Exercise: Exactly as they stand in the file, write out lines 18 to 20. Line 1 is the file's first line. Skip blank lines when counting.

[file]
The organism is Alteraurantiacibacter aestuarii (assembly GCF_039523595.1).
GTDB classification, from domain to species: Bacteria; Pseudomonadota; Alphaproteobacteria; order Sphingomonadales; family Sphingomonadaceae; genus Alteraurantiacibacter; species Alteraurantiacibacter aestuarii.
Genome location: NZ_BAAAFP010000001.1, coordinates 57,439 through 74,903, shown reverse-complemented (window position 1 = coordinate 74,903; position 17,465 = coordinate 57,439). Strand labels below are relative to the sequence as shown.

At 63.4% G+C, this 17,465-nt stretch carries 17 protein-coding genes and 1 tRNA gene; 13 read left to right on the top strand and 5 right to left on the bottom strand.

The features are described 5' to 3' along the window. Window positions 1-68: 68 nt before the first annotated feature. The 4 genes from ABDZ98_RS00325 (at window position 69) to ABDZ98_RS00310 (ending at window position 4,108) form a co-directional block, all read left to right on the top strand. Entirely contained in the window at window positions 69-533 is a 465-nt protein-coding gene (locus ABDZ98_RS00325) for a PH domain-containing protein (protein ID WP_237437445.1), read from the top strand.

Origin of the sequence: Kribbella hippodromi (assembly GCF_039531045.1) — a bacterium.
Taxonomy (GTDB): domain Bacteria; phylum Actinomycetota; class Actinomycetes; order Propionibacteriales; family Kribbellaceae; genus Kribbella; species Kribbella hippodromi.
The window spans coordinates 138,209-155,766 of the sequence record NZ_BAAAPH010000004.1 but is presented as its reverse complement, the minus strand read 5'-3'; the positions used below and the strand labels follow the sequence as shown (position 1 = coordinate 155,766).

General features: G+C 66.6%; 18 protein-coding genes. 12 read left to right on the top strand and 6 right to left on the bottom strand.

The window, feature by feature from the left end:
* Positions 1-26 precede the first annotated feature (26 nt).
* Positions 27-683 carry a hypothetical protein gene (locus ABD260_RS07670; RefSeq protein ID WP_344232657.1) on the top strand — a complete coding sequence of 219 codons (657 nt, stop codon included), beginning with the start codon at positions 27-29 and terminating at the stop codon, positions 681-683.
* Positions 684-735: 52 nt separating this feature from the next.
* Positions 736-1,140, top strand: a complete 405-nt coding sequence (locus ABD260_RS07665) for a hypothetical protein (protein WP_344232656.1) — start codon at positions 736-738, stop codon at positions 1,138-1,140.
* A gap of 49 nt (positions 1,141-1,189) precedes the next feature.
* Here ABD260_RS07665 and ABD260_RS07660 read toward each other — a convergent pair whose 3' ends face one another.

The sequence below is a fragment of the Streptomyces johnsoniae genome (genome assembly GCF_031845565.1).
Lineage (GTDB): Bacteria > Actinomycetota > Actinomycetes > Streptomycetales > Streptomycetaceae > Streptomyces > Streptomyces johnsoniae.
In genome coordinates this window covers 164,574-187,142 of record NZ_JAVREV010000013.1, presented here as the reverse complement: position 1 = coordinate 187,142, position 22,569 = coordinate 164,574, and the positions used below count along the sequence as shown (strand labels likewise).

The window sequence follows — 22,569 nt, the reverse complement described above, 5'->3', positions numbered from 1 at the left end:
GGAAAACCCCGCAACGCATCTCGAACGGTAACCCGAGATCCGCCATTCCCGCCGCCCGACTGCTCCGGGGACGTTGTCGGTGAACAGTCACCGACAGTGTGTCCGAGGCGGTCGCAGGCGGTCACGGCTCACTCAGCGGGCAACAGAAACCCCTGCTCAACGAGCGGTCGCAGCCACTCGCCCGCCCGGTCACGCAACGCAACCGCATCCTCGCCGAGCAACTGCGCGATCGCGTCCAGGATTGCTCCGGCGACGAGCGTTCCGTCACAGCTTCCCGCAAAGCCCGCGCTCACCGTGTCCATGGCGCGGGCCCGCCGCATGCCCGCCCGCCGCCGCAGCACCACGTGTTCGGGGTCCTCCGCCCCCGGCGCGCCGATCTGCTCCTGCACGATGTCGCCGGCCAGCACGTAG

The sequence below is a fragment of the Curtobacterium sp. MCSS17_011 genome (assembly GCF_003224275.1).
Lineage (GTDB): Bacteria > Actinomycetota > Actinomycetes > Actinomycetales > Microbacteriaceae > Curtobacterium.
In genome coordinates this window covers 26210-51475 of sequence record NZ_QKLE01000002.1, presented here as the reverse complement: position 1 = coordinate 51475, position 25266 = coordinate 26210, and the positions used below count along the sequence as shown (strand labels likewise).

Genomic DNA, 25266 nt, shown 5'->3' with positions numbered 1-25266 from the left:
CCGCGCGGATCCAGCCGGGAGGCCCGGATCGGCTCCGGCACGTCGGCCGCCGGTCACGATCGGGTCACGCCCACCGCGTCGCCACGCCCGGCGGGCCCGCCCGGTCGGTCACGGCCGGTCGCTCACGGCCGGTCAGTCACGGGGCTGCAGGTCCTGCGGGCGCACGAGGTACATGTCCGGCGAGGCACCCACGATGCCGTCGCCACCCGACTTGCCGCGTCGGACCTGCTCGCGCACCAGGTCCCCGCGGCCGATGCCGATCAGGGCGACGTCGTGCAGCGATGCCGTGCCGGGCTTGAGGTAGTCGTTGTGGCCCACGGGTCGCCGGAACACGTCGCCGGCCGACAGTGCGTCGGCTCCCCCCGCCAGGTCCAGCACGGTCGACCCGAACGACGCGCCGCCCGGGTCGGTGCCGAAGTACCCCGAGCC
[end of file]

Lineage (GTDB): Bacteria > Actinomycetota > Actinomycetes > Streptomycetales > Streptomycetaceae > Streptomyces > Streptomyces johnsoniae.
In genome coordinates this window covers 164,574-187,142 of record NZ_JAVREV010000013.1, presented here as the reverse complement: position 1 = coordinate 187,142, position 22,569 = coordinate 164,574, and the positions used below count along the sequence as shown (strand labels likewise).

The window sequence follows — 22,569 nt, the reverse complement described above, 5'->3', positions numbered from 1 at the left end: